I made the mistake of not taking a pre-boil gravity reading, again. I’m not sure why I forgot, I was remembering. This means I can’t work out mash efficiency, which is rather annoying, as it would have been interesting to see given the use of water treatment. It would also of highlighted the fact that I’d not got enough extraction from the mash, which resulted in a post boil gravity of 1.054, rather than 1.060. I have a couple of theories why this might have been the case, I’ll need to do some calculations to confirm or exclude them.

While we’re on about the boil, this one was very lively and if I’d not been standing over it for the first fifteen minutes or so, it could have been a bit of a disaster. Out of nowhere really, I had two mini-boil overs, both of which I managed to catch just as they hit the lip of the boiler, so I lost minimal wort. I didn’t feel like I was boiling this one as hard as the last brew, so I’m not sure why this one tried to escape.

The two hop additions made up for having to stand over the boiler watching though, they really made the shed smell fantastic. The only downside to adding 250g of hops to the boiler though, is the amount of wort they soak up, I miscalculated slightly, so lost half a litre more than I was expecting. At flame out, I let the hops steep for twenty minutes before putting the immersion chiller in.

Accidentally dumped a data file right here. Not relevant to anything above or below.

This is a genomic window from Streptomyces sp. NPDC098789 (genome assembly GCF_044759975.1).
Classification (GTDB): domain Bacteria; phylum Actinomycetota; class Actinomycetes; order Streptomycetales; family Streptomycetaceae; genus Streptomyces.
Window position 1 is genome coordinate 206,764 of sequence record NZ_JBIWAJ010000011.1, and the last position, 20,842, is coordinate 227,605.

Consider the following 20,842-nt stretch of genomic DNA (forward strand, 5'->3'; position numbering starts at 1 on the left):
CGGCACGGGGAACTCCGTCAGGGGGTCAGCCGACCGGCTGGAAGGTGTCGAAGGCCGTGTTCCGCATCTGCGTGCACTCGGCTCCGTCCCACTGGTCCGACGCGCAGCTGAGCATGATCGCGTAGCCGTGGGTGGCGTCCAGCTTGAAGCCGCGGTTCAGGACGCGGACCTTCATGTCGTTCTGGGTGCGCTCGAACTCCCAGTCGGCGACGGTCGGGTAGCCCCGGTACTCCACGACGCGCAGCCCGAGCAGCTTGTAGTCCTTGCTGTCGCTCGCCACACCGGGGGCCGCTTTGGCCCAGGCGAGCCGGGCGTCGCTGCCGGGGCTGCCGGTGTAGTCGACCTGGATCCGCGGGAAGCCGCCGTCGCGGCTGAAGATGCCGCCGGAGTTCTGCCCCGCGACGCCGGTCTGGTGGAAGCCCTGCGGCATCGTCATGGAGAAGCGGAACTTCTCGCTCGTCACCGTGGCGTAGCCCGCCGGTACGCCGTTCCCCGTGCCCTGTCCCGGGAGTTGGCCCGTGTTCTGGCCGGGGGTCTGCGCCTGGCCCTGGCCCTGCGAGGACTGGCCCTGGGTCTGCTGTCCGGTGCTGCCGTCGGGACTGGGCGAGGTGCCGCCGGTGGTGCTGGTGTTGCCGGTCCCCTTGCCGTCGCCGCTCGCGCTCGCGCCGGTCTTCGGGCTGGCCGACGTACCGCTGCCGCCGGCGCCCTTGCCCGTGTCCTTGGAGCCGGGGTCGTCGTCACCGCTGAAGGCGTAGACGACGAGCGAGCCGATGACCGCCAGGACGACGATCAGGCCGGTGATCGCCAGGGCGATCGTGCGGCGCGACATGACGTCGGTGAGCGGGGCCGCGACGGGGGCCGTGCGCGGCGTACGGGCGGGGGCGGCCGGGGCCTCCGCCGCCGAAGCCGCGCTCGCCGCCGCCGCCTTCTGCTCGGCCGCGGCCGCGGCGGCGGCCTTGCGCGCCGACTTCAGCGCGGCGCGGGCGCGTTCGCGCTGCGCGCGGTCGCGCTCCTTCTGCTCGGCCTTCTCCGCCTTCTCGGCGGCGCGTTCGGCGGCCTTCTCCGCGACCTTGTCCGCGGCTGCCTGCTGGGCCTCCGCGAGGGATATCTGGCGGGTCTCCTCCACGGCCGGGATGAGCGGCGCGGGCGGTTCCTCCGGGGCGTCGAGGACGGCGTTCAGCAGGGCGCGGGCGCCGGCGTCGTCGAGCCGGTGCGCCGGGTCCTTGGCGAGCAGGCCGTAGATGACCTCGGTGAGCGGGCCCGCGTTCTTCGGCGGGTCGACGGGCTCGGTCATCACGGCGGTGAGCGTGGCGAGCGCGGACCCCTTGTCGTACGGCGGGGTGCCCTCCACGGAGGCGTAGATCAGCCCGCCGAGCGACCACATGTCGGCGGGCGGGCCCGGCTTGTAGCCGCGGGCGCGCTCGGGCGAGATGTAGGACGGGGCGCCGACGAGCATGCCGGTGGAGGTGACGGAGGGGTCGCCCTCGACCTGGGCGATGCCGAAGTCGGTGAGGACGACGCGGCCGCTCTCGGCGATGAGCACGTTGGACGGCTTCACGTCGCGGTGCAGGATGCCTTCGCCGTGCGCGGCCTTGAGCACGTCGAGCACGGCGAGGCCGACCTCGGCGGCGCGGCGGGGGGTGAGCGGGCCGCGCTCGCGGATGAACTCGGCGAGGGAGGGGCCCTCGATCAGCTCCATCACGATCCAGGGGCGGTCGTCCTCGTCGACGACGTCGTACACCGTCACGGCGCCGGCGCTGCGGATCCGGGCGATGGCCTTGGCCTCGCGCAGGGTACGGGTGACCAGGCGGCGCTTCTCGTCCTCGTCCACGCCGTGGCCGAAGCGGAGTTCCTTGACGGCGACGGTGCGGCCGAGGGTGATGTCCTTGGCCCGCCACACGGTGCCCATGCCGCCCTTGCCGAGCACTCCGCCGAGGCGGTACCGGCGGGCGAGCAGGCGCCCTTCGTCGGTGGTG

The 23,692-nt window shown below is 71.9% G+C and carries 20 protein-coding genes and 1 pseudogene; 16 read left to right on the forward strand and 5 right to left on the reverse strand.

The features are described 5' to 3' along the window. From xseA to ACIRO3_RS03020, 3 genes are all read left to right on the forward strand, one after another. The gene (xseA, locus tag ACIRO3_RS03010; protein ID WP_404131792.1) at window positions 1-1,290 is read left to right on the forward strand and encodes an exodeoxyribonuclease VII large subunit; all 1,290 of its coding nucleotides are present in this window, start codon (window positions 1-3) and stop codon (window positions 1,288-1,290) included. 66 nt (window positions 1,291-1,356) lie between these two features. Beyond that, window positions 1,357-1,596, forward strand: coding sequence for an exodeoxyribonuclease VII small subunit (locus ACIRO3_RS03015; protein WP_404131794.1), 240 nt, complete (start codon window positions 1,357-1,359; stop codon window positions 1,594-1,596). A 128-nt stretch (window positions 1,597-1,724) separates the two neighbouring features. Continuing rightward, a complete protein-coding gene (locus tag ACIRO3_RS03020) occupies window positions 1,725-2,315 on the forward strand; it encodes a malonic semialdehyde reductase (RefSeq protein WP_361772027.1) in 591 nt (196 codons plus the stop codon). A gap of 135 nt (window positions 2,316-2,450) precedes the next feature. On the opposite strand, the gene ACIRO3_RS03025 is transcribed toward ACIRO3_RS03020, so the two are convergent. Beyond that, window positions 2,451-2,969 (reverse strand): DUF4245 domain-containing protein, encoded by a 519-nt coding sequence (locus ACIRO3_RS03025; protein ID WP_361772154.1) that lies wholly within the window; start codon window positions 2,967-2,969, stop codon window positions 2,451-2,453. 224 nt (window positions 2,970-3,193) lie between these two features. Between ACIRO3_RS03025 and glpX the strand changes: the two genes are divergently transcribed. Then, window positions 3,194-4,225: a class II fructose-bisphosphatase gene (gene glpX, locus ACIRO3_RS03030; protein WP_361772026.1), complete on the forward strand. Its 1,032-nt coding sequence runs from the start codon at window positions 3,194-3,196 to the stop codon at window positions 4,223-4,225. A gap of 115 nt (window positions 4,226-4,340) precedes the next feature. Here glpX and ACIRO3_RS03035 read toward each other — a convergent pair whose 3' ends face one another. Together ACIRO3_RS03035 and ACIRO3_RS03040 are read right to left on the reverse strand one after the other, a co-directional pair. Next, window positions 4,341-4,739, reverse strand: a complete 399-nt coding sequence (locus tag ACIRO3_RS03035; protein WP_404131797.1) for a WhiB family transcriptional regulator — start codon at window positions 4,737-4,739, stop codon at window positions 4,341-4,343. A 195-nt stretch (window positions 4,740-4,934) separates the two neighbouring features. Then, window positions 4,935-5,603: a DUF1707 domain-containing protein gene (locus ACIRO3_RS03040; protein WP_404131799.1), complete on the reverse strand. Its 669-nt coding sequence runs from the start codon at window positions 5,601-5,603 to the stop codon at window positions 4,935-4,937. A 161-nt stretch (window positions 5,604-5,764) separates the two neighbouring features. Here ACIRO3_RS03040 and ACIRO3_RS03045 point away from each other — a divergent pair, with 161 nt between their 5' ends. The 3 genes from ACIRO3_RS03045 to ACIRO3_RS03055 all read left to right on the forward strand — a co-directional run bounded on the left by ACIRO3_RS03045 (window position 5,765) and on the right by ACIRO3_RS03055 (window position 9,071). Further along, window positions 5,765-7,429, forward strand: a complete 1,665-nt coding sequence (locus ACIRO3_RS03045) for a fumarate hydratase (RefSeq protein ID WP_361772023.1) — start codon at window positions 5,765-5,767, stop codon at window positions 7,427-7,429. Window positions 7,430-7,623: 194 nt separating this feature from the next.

For some reason the water seemed to be running extra slowly through the chiller, which mean that I didn’t get it run off into the fermenter and into the brew fridge until about ten past two. This meant that I was an hour faster than the last brew, but the boil was only sixty minutes, rather than ninety. I’m sure I can still slice a bit of time off if I work on it. I’m looking forward to tasting this one, as a sample of the wort was very nice.

Update: 28/04/14
The date of my wifes soirée has been set, invitation have been sent out, so this beer is on a schedule, which means it needs to be bottled on Friday night. This give it two weeks and a day to condition, which is borderline at best and lunacy at worst. To meet the bottling schedule, I had to dry hop it last night, even though the gravity reading I took in the morning, only had the wort down to 1.020 from 1.054. At least that’s what I calculated it to be, but upon looking at the figures again today, it would appear that 13.2 Brix starting gravity and 6.8 Brix current gravity, gives an specific gravity of ~1.010.

I think what was throwing me, was the fact that there was still quite a decent krausen on top of the wort and not a patchy one either. The glistening creamy tan coloured yeast was covering practically the whole surface area, I did think about cropping some of it to save for the next brew, but didn’t have anything handy to collect it in.

I whizzed up the remainder of the packet of Nelson Sauvin, so about 34g or thereabouts. To this, I added 50g of Motueka pellets that my parents brought me back from their trip to New Zealand at the end of last year. It’s the first time I’ve dry hopped with pellets, so it’ll be interesting to see how they fare, especially as they’ve been carted half way round the world in a suitcase.